Second, we need to remember that God does not overlook sin and rebellion against Him, and that's a good thing. If God left sin unpunished, He would not be just. And we couldn't trust Him or His character. How could we worship and revere a God who failed to uphold justice? The mercy and grace of God stands that much more gloriously against the backdrop of His righteous justice and vengeance. When we see the ungodly prospering, the rebellious and sinful being exalted, the immoral being celebrated, the godless gaining power and influence, we should take encouragement and comfort in the truth that God will surely and certainly and swiftly execute His perfect justice and judgment on those people. And He will be glorified and vindicated in doing so.

So let's continue to exult in the love and grace of God in Christ. But let's equally revel in the justice and judgment of our God on all sin and unrighteousness. The two cannot - and should never - be separated.

Tuesday, October 6, 2009

Naming Names?

As I've been working on my study of the epistle of Jude, I've been considering how best to approach application of Jude's strongly-worded letter. The whole focus of Jude is to warn his readers against the dangers of apostate teachers, in no uncertain terms. He states clearly his concern in verse 4: "For certain persons have crept in unnoticed, those who were long beforehand marked out for this condemnation, ungodly persons who turn the grace of our God into licentiousness and deny our only Master and Lord, Jesus Christ." See, Jude's issue is not with the atheistic, agnostic, skeptical unbelievers who oppose Jesus Christ and His people. Rather, the issue is with those who would infiltrate the church and teach ungodly doctrines, leading to ungodly behavior and leading others into ungodliness with them.

Now, application-wise this seems to be a no-brainer, right? I mean, today's doctrinally anemic evangelical church is rampant with similar apostates of all stripes. Be they health and wealth gospel promoters, emergent/emerging postmoderns, spirit-filled healing charlatans, man-centered therapists, or just run of the mill heretics, we got 'em all. If Jude were around today, he'd probably write an even stronger letter than his original. So we have plenty of places to apply Jude's exhortation to "contend earnestly for the faith which was once for all handed down to the saints."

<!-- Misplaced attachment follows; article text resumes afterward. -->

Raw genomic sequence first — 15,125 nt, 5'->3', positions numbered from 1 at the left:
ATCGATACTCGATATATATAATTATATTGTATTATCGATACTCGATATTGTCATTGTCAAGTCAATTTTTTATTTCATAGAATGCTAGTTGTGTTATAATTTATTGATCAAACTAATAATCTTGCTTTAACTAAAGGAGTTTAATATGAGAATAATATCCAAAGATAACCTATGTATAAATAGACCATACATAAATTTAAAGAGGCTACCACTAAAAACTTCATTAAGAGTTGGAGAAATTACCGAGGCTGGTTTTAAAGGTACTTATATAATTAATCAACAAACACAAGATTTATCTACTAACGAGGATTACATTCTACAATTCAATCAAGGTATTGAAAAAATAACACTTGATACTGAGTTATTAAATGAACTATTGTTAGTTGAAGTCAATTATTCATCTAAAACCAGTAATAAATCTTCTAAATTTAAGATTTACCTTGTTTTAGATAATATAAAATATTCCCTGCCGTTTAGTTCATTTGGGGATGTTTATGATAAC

But what I'm struggling with is the how. On the one hand, it's important for all of us to get the principles down that Jude lays out for recognizing those in the church who teach apostasy and heresies. We need to be people who discern clearly those who would lead Christ's people astray from His truth and the pure gospel. We have to be people who know what it means to contend earnestly for the faith, and when it's needed.

But beyond that, what about pointing out specific apostates among us, by name, and the heresies they teach and promote? Is it appropriate, in the context of a Bible study class, to name names of today's most popular apostates and expose their teachings? I'm really conflicted about this approach. On the one hand, people need to be warned against blindly following "Christian celebrities" who are less than Biblical in their teachings. They need to see what examples of apostasy looks like so they can recognize it in other places when they encounter it. But on the other hand, since so many of these contemporary apostates are so popular with so many undiscerning Christians, it's very easy to offend and irritate people who are fans of these pop-heretics. I know, I've done it before. And there are those who just take issue with any criticism of any self-claimed "Christian" writer or teacher, regardless of how off the wall their positions are. But on the other hand, these people need to be disabused of the notion that it's a mark of true Christianity to accept any and all who teach whatever aberrant and un-Biblical slop at face value because they're sincere or are just "trying to serve Jesus." Being offended is a small price to pay when eternal truth and eternal life is at stake. And after all, Jesus never just looked the other way and talked nice about the religious heretics within the synagogues of His day; His most severe words were reserved for the Pharisees and similar ilk.

So, I'm still conflicted. But as I've considered how to approach application, I've decided that it is necessary in today's church to name names. After all, look at Paul's letters. In his letters to Timothy, he warned against Hymenaeus, Alexander, Phygellus, Hermogenes, Demas and Alexander the Coppersmith. All by name. Paul knew what I am learning - that the purity of the Gospel of Christ and the orthodoxy of the teachings of the church of Christ are of far more value and importance than some momentary offense that some may take at the names of their favorite apostates being pointed out in public. So, I'm sorry if you're enamored with the likes of Bell, Osteen, Schuller, McLaren, Pagitt, Hinn, and a variety of others, but they're no different than those that Jude and Paul were pointing out. And not in my opinion, but in Christ's. That's the One that counts.